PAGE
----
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San Antonio light and gazette. [volume] (San Antonio, Tex.) 1909-1911, August 20, 1909, Image 2

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Wolfson's Open Until 10 p. m. Saturday
Our Clearance Sale of Clothing
Is nearing the end and we have decided to make still heavier reduc
tions. Here is your chance to save one-third or more.
All $lO.OO Suits now All $12.50 Suits now All $15.00 Suits now
go for go for go for
$6OO $B.OO $9.89
All $16.50 Suits now All $lB.OO Suits now All $20.00 Suits now
go for go for go for
$10.89 $1179 $13.69
All $22.50 Suits now All $25.00 Suits now All $27.50 Suits now
go for go for go for
$14.89 $16.49 $17.89
All $30.00 Suits now All $35.00 Suits now
go for go for
$19.89 $22.89
All $2.50 Men’s Pants. •. .$2.25 All $3.00 Men’s Pants... .$2.50
All. $3.50 Men’s Pants.... 2.90 All $4.00 Men’s Pants.... 3.35
All $4.50 Men’s Pants.... 3.65 All $5.00 Men's Pants.... 4.10
All $6.50 Men's Pants.... 4.90 All $7.50 Men’s Pants.... 5.90
SAULWOIFSON PHY GOODS CO,
STEEL WORKERS QUIT
GARY BECAUSE OF LTD
U. S. Steel Corporation Faces
New Problem.

Throughout the commercial world
much interest is felt in the exodus of
unskilled labor from Gary, Indiana,
which threatened to seriously embarrass
the United States Steel corporation. Be
ports show that 500 unskilled men have
left the town aud others threaten to
go because ‘ ‘ the lid ” is on tight. While
the service of the compan is not yet
crippled, the possibilities give those in
charge of the plant much concern. The
Indiana Steel company reports $75,000
worth of pay checks cashed in South
Chicago last pay day.
A mass meeting attended by 100 Gary
business men was held last night. Rev.
George Mathews, attorney for the In
diana Anti Saloon league, who was re
sponsible for the saloon ouster in Gary,
declared that he had a couferenee with
Judge E. 11. Gary, chairman of the
board of directors of the steel corpora
tion, last summer in which that official
said that the only way to dispose of i
the saloon and gambling dens was by
remonstrance. He denounced the illicit I
liquor dispensaries and said the “blind
pigs” had been responsible for vice.
A petition was introduced, to be taken
up before the board of commissioners,'
the signers of the document pledging i
themselves that if the remonstrance
against the saloons are withdrawn all I
violations of law by saloon keepers will
be prosecuted.
“It is my opinion,” said H. 8. Nor-'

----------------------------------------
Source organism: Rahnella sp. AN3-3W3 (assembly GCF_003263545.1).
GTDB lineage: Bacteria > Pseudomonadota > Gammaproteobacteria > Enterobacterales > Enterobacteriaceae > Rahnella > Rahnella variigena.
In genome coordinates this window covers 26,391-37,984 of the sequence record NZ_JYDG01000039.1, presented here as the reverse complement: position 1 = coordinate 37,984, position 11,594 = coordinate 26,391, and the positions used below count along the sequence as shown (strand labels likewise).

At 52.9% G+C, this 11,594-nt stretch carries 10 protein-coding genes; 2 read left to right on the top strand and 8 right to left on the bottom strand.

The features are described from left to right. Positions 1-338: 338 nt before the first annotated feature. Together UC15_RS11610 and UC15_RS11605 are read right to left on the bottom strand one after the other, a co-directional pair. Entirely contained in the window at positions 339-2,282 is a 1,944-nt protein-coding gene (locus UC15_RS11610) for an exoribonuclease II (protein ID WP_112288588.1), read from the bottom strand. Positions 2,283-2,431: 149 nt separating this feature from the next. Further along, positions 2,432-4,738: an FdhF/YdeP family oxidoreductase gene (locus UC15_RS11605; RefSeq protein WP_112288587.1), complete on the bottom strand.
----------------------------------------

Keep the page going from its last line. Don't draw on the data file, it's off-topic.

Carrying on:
ton, head of the Gary Land company, 1
“that we cannot have an absolutely
dry town and keep enough labor to op
erate the steel plant here.”
The Gary Land company is a sub
sidiary concern of the steel corpora
tion. Mr. Norton has general charge
of the big tract of land in the town
which was originally purchased by the
steel corporation, divided up into lots,
improved with residences and sold to
the townspeople
Gary became “dry” by what many of
its citizens call a “trick.” There is
in Indiana a statute known as the
Moore remonstrance law. By the pro
visions of this act if a majority of the
voters at the last previous election pe
tition the county commissioners to re
fuse saloon licenses in a township the J
vote is a mandate on the commission
era. Garv was a very small town at!
the time of “the predous election.”!
Only 105 signatures were necessarv to
make Gary and Calumet township dry, ]
INDIA TEA
Iced or Hot
A Luxury Within Reach of All
ONE TEASP3ONFUL MAKES TWO CUPS
j FO R SA L E !
• IBM acres located 7 miles southeast of Stockdale and surveyed Into •
a V« CU of 186 to 350 acres each, acme Improved and others unimproved, •
J Soil, black sandy and shelly mesquite land, cUy subsoil. Near church •
• and school. Reasonable prices and terma. F».- full particulars write 2
: F R n 0 .102 cast :
:Ce o. vnanaier, crockett st. :
FRIDAY.
CADETS SEE_LAST PARADE
Watch Comrades March and Eat Last
। Meal in the Mess Hall.
I Associated Frets.
New York, Aug. 20.—Au unusual and
j rather striking incident characterized
the last hours at the West Point Mili
tary academy of the seven cadets who
were dismissed from the -nstitution for
! hazing Rolando Sutton, the fourth class
man and brother of the late Lieut. Sut
ton of the marine corps, whose death
was lately the subject of investigation
at Annapolis. Having packed up their
belongings and settled their accounts
with the post officers, the six young